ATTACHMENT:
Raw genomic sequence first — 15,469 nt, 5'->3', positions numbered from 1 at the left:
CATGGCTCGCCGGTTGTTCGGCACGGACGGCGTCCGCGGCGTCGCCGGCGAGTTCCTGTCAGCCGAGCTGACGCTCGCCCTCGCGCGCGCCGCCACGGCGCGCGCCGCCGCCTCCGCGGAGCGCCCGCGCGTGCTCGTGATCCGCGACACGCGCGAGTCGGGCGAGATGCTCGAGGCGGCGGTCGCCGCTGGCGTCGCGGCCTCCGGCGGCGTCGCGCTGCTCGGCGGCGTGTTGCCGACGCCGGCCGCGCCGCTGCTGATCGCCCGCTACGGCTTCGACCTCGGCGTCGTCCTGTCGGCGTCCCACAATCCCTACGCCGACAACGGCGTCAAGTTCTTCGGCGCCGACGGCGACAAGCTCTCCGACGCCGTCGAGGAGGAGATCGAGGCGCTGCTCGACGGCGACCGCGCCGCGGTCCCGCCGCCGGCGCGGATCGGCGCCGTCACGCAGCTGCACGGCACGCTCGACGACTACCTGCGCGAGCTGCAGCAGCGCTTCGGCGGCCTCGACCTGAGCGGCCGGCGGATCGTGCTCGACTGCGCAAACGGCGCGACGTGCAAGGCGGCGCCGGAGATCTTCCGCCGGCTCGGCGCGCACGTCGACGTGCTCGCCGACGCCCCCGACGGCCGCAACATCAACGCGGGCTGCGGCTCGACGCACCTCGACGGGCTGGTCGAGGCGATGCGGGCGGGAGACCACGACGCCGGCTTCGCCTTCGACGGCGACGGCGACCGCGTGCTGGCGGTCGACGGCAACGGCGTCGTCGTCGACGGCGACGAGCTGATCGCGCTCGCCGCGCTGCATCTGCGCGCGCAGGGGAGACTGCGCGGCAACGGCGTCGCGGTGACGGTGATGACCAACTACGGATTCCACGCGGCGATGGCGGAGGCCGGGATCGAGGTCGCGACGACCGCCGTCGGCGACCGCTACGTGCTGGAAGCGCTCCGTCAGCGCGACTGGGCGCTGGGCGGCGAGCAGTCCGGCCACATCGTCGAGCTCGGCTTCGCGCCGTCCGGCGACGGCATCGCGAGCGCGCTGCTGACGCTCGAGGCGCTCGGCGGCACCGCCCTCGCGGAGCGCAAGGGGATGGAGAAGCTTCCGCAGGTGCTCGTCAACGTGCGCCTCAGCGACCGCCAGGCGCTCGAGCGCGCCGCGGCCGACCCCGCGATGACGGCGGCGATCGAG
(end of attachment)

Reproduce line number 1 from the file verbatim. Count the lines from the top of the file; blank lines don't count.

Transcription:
Raw genomic sequence first — 15,469 nt, 5'->3', positions numbered from 1 at the left: